Landmine conference addresses progress in implementation and the need to universalize the convention as the number of new victims grows

VIENNA/GENEVA, 21 December (UN Information Service) – The Anti-Personnel Mine Ban Convention’s Sixteenth Meeting of the States Parties (16MSP) has concluded in Vienna, Austria, recording success in stockpile destruction with Belarus announcing it had destroyed over three million stockpiled landmines bringing to 159 the number of States that no longer have destruction obligations under the Convention. With Belarus’ stockpile destruction, the States Parties have now destroyed more than 51 million landmines. In addition, Algeria declared that after more than three decades, it had fulfilled its mine clearance obligation and that had decided not to retain any anti-personnel mines for training, further eliminating these weapons from its territory.

The Conference expressed concern for the ever-growing use of improvised landmines which has driven up the number of casualties to its highest levels since the 1990s. The Conference agreed that more sustained and targeted efforts were needed if the international community is to meet its 2025 mine-free ambition. In addition, the Conference called for sustained assistance to victims of these weapons, especially as the number of victims has increased including a staggering number of children which will require decades of prosthesis and medical care.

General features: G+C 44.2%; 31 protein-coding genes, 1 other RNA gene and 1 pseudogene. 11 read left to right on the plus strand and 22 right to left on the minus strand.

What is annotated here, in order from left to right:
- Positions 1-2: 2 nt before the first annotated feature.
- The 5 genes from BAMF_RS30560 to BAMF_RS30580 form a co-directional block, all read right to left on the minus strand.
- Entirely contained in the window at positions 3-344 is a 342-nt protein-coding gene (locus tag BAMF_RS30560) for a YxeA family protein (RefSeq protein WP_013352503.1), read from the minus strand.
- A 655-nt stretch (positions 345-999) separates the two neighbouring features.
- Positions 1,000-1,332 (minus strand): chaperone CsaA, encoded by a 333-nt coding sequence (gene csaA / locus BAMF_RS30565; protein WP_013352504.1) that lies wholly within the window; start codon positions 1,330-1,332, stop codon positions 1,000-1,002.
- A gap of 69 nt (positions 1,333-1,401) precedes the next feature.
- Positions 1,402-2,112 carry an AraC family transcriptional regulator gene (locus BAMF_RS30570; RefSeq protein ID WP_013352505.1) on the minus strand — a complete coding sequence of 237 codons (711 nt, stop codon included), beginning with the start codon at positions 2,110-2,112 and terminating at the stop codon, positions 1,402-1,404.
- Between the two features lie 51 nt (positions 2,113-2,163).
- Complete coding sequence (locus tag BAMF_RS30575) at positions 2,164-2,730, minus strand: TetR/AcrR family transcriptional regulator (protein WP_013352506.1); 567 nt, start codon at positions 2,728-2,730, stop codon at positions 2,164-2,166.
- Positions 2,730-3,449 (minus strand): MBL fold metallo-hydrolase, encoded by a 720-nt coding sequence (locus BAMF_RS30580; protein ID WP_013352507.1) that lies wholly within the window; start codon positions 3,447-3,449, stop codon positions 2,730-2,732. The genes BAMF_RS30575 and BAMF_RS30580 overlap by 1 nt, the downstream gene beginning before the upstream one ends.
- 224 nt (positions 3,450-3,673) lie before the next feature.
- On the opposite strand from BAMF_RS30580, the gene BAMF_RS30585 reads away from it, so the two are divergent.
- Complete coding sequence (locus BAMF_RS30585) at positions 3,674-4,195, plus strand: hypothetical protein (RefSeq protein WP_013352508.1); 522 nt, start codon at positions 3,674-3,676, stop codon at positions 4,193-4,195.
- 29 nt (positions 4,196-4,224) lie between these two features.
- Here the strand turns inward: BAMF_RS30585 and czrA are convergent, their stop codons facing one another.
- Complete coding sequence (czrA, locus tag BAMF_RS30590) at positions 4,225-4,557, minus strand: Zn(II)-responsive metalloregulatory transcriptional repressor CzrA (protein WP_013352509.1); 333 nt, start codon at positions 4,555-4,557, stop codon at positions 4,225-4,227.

The Conference involved more than 500 participants representing over 100 delegations including 95 States (81 States Parties and 15 that are not yet part of the treaty), and 22 international and non-governmental organisations, including those representing landmine survivors.

The Meeting was chaired by H.E. Thomas Hajnoczi, Ambassador of Austria and Head of the Austrian Department for Disarmament. The Ambassador, who also led the work of the Convention for the past year, was a key figure of the process that in 1997 led to the adoption and signing of the treaty.

 “It is really uplifting to think of the tens of thousands of lives that have been spared thanks to the Convention. When I compare the small number of States that set out to bring about the ban of anti-personnel mines together with the ICBL and ICRC 20 years ago, to where we stand today with 163 States Parties… that is change for a safer and better world. I am grateful that I could be part of it,” said the Ambassador who is sometimes called “the Father of the Convention text” for his participation in creating the treaty.